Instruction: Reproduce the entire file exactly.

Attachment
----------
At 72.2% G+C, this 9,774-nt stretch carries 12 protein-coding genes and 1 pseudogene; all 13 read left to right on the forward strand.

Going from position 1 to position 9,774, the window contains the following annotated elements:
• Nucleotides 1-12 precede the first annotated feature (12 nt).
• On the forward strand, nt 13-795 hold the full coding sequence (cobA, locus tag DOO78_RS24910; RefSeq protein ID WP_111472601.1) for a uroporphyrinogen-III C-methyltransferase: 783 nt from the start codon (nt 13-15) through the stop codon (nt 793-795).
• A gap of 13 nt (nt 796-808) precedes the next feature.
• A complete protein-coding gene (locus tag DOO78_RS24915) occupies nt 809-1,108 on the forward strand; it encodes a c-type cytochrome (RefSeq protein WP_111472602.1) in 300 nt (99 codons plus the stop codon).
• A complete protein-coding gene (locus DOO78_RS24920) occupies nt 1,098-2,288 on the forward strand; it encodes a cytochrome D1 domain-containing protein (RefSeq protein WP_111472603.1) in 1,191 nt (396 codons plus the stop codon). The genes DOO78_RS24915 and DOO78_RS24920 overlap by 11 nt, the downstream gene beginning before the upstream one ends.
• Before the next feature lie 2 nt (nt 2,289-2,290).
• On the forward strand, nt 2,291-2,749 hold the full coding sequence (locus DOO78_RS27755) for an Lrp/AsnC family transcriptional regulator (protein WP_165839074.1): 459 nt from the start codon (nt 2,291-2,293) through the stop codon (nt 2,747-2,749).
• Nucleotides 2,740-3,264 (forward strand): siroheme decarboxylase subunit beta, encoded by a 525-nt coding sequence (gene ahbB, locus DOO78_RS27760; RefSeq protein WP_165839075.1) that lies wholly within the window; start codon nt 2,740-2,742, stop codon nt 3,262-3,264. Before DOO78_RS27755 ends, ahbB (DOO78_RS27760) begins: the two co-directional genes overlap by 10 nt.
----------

At 72.2% G+C, this 9,774-nt stretch carries 12 protein-coding genes and 1 pseudogene; all 13 read left to right on the forward strand.

Going from position 1 to position 9,774, the window contains the following annotated elements:
• Nucleotides 1-12 precede the first annotated feature (12 nt).
• On the forward strand, nt 13-795 hold the full coding sequence (cobA, locus tag DOO78_RS24910; RefSeq protein ID WP_111472601.1) for a uroporphyrinogen-III C-methyltransferase: 783 nt from the start codon (nt 13-15) through the stop codon (nt 793-795).
• A gap of 13 nt (nt 796-808) precedes the next feature.
• A complete protein-coding gene (locus tag DOO78_RS24915) occupies nt 809-1,108 on the forward strand; it encodes a c-type cytochrome (RefSeq protein WP_111472602.1) in 300 nt (99 codons plus the stop codon).
• A complete protein-coding gene (locus DOO78_RS24920) occupies nt 1,098-2,288 on the forward strand; it encodes a cytochrome D1 domain-containing protein (RefSeq protein WP_111472603.1) in 1,191 nt (396 codons plus the stop codon). The genes DOO78_RS24915 and DOO78_RS24920 overlap by 11 nt, the downstream gene beginning before the upstream one ends.
• Before the next feature lie 2 nt (nt 2,289-2,290).
• On the forward strand, nt 2,291-2,749 hold the full coding sequence (locus DOO78_RS27755) for an Lrp/AsnC family transcriptional regulator (protein WP_165839074.1): 459 nt from the start codon (nt 2,291-2,293) through the stop codon (nt 2,747-2,749).
• Nucleotides 2,740-3,264 (forward strand): siroheme decarboxylase subunit beta, encoded by a 525-nt coding sequence (gene ahbB, locus DOO78_RS27760; RefSeq protein WP_165839075.1) that lies wholly within the window; start codon nt 2,740-2,742, stop codon nt 3,262-3,264. Before DOO78_RS27755 ends, ahbB (DOO78_RS27760) begins: the two co-directional genes overlap by 10 nt.